Are You Insulin Sensitive?


insulin resistanceWith so much focus on diet and exercise in the fat/weight loss battle it’s easy to over-loo the role hormones play in our health. They can make all the difference.

Insulin is a super important hormone that is secreted by the pancreas when we eat and helps to absorb nutrients from the food we eat. When we consume carbohydrates, the sugar in our blood increases and the pancreas releases insulin to help take the sugar out of the bloodstream and to our organs such as the liver and muscles cells where it is used for energy.

However when insulin is not working properly, sugar piles up in the blood with nowhere to go and the disease diabetes is the result. Diabetes is nothing to fool around with. Excess sugar in the blood can cause vision loss, hearing loss, high blood pressure and gum disease.

The 2 main kinds of diabetes are: Type 1 when the pancreas is at fault and produces little to no insulin and Type 2 which occurs when the hormone insulin is produced but the body does not respond to it right away.

The causes of Type 1 diabetes are harder to pinpoint but Type 2 diabetes is…unfortunately, increasingly common.

Eating carbohydrates too often (especially sugars) will make you less sensitive to insulin and you can actually develop low “insulin sensitivity” (this is one case of “sensitive” that you want on your side…you do want to be sensitive to the production of insulin), a condition that allows more insulin than is needed to be produced in order to keep blood sugar levels stable.

With poor insulin sensitivity, carbs and nutrients are hard to digest which results in weight gain.

Not only does insulin sensitivity increase the risk of developing diabetes, it also ups the risk of thyroid problems and different types of cancer. It also makes it very difficult to control body fat.

Here are some tips to help you prevent “insulin sensitivity” and minimize diabetes risk:

Regular Exercise: That’s a no brainer and plays a role in almost all our health issues. Just 3-4 times a week will improve your overall health and “insulin sensitivity”.

Foods we eat: What goes in our bodies will eventually show up in our health. It’s best to follow a diet that’s low in simple processed carbs (especially sugar). After you exercise, the blood sugar spike is actually a good thing because the insulin aids in sending nutrients quickly to exhausted and tired muscles.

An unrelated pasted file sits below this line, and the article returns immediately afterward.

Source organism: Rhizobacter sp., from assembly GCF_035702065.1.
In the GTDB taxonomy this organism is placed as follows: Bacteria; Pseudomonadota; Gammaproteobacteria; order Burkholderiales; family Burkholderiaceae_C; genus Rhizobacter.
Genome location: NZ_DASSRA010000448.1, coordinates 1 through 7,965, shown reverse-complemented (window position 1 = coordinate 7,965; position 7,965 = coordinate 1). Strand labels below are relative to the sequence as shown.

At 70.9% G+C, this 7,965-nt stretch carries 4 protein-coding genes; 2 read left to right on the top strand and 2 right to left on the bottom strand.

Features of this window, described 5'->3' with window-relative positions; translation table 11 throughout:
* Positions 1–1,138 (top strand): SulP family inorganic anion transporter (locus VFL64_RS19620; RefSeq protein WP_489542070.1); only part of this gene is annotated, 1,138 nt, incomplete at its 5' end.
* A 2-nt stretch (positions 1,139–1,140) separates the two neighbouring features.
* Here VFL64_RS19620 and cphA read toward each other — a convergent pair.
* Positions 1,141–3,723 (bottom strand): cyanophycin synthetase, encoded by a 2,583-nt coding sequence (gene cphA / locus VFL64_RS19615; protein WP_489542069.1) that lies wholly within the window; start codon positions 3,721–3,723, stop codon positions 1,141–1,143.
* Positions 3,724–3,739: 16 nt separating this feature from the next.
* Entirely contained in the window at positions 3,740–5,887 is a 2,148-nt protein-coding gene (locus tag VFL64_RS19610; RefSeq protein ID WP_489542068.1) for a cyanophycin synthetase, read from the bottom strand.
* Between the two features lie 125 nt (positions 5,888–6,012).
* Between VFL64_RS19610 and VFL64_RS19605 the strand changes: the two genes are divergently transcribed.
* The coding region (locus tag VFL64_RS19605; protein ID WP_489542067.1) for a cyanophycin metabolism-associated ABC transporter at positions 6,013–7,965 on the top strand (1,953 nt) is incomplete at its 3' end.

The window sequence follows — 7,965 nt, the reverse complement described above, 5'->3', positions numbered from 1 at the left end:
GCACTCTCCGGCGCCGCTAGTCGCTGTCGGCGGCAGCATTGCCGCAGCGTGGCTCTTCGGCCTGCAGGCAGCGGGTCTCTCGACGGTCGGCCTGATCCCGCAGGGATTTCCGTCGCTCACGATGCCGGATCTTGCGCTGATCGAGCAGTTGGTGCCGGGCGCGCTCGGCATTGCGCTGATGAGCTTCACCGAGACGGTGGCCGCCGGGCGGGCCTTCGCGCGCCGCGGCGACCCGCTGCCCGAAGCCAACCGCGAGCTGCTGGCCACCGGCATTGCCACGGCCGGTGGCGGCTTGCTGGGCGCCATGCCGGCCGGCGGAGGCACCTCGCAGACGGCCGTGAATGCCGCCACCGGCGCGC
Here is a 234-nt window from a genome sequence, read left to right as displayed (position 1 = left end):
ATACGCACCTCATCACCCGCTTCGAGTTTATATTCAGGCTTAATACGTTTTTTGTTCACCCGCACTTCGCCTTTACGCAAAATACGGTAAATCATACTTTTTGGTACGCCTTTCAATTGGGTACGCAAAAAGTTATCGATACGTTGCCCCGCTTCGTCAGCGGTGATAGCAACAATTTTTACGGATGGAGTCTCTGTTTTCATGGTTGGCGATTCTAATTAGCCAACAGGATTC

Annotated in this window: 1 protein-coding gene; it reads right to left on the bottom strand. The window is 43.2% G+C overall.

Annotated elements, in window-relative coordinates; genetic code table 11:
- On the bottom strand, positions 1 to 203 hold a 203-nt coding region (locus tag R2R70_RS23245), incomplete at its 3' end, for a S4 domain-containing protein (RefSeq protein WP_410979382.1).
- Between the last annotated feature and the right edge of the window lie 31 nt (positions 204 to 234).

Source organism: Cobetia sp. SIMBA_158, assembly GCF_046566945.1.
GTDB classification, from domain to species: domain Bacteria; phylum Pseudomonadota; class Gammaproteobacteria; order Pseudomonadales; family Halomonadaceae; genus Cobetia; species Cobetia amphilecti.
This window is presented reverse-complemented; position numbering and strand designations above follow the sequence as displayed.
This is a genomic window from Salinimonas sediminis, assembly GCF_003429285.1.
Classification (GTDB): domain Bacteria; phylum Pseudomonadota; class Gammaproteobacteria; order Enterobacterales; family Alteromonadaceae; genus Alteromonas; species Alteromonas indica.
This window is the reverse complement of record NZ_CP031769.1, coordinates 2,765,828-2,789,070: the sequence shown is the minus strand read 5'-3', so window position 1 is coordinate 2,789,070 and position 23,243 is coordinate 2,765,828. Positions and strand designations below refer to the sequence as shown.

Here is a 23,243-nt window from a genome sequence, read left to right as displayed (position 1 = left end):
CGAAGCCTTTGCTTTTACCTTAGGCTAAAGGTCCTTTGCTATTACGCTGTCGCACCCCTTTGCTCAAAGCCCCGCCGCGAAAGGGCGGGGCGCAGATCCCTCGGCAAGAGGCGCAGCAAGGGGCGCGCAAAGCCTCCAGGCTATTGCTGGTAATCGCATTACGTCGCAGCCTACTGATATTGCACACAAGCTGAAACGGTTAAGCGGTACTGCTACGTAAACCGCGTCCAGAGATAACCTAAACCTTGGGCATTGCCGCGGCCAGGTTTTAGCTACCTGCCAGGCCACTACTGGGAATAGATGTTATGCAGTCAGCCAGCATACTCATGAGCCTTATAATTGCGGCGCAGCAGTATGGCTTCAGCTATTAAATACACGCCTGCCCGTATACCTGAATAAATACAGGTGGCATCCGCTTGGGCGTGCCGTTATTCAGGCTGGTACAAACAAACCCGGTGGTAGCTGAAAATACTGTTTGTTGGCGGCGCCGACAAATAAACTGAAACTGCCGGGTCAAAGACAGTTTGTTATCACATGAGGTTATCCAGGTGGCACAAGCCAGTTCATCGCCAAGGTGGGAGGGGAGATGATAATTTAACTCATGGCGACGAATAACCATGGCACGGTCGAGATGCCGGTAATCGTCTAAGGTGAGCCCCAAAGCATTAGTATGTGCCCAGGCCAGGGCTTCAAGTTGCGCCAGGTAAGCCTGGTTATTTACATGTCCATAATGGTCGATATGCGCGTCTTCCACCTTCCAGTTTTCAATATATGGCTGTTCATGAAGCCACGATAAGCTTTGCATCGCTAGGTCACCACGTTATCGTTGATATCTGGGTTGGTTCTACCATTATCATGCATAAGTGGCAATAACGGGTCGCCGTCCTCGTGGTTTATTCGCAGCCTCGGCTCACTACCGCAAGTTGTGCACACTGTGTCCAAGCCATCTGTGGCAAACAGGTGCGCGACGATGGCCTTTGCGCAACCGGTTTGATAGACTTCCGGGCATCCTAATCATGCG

Green Tea: Green tea is proving itself as a super food and has been shown to reduce blood sugar concentrations significantly. It’s best not to add milk or cream as it undermines the tea’s circulatory benefits.

Low Body Fat: Being lean is a good thing and can improve insulin sensitivity.

Fasting: Although not everyone has tried fasting, it can help to lower the risk of developing diabetes and other diseases like cardiovascular disease.

Lots of quality sleep: Getting enough sleep is crucial in keeping the body functioning at peak performance…and that includes the production of vital hormones.

Eat slow digesting foods: These sugars in these foods take longer to hit the bloodstream allowing insulin to be released gradually. Protein, fiber and fats all play a role in this and should represent a significant portion of anyone’s diet.

Cinnamon: Believe it or not this spice I a delicious way to control blood glucose levels. Yummy in yogurt and as toppings or even sprinkled in coffee.

If you struggle with a fat/weight loss resistance and you seemed to have reached that dreaded plateau, body insulin sensitivity may be your biggest obstacle. Find out how to defeat this nemesis and stop your weight loss resistance once and for all in “Stop Weight Loss Resistance” a complete comprehensive program offering 6 surefire solutions when you just “can’t lose weight”.

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